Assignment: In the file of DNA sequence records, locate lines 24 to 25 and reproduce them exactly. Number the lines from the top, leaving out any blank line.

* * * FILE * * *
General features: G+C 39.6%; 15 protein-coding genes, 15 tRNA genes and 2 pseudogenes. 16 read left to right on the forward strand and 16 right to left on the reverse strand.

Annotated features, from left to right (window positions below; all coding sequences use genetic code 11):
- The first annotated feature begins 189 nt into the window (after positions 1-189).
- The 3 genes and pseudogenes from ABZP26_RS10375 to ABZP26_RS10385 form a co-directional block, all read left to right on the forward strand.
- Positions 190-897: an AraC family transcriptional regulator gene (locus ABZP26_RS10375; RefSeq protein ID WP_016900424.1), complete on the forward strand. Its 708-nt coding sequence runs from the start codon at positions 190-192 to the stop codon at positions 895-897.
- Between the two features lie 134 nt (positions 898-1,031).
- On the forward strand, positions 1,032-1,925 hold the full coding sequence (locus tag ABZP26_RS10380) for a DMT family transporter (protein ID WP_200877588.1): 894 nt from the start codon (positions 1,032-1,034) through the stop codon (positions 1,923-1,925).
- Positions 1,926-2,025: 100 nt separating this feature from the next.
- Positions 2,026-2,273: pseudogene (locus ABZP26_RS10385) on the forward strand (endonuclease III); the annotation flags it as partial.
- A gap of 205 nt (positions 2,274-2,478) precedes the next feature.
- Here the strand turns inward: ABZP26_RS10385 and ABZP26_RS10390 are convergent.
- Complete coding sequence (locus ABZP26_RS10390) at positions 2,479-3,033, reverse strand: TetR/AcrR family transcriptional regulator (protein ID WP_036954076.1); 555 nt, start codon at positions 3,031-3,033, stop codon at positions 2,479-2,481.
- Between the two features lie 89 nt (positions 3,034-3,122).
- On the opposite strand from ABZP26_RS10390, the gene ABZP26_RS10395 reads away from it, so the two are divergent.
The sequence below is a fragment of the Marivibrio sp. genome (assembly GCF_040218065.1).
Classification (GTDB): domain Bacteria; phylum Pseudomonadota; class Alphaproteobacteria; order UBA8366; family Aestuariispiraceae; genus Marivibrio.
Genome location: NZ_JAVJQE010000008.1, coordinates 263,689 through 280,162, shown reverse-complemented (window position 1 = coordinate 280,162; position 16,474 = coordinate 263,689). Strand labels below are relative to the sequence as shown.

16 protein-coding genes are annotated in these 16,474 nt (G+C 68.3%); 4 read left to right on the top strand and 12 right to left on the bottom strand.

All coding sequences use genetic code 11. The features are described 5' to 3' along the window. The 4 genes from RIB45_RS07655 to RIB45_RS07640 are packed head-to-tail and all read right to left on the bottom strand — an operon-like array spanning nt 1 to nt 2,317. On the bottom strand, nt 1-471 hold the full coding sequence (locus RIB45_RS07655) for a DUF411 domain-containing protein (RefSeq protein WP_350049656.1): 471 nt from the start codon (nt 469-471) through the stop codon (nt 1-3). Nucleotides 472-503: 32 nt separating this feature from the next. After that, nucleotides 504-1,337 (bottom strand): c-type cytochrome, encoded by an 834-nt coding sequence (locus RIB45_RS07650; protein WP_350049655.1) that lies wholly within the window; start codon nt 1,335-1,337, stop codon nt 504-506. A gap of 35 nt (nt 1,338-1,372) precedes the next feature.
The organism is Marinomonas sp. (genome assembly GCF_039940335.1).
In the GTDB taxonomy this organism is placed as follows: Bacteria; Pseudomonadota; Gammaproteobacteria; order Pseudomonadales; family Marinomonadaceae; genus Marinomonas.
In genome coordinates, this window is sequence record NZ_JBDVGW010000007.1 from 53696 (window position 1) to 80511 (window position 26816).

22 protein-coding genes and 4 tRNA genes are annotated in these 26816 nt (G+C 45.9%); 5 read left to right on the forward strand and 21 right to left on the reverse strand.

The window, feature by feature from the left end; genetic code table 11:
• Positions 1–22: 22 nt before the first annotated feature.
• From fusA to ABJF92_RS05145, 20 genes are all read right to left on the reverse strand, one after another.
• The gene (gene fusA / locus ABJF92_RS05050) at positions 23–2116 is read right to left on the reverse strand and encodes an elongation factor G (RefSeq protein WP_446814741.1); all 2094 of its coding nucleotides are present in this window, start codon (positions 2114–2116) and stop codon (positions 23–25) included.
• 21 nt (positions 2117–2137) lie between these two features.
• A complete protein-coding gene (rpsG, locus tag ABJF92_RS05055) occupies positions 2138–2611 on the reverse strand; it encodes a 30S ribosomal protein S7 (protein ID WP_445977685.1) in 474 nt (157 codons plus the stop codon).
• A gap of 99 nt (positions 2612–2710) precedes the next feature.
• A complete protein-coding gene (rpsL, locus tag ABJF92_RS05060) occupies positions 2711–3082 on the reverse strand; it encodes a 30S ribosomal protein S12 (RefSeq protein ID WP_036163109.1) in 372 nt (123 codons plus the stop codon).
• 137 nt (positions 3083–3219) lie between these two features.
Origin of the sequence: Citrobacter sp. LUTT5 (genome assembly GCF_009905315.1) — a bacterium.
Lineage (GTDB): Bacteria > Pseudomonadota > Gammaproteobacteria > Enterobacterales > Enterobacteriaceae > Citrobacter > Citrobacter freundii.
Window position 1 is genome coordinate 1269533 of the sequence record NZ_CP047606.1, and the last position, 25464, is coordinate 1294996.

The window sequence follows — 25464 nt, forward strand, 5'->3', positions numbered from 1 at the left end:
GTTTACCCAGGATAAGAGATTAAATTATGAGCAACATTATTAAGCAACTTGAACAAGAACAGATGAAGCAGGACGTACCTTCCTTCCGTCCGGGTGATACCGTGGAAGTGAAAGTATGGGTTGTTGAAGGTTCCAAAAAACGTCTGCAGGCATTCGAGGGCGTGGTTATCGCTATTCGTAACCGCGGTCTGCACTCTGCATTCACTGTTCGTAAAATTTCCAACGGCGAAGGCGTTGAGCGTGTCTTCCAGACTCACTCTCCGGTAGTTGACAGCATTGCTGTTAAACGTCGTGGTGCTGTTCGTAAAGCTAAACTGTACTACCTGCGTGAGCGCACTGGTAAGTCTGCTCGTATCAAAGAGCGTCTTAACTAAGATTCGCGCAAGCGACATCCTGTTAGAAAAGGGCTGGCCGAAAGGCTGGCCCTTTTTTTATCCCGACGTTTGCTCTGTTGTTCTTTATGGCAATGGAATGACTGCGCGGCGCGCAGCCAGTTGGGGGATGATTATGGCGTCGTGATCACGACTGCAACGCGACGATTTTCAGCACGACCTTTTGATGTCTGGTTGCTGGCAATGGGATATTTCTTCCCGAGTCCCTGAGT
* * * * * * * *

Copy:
The window, feature by feature from the left end; genetic code table 11:
• Positions 1–22: 22 nt before the first annotated feature.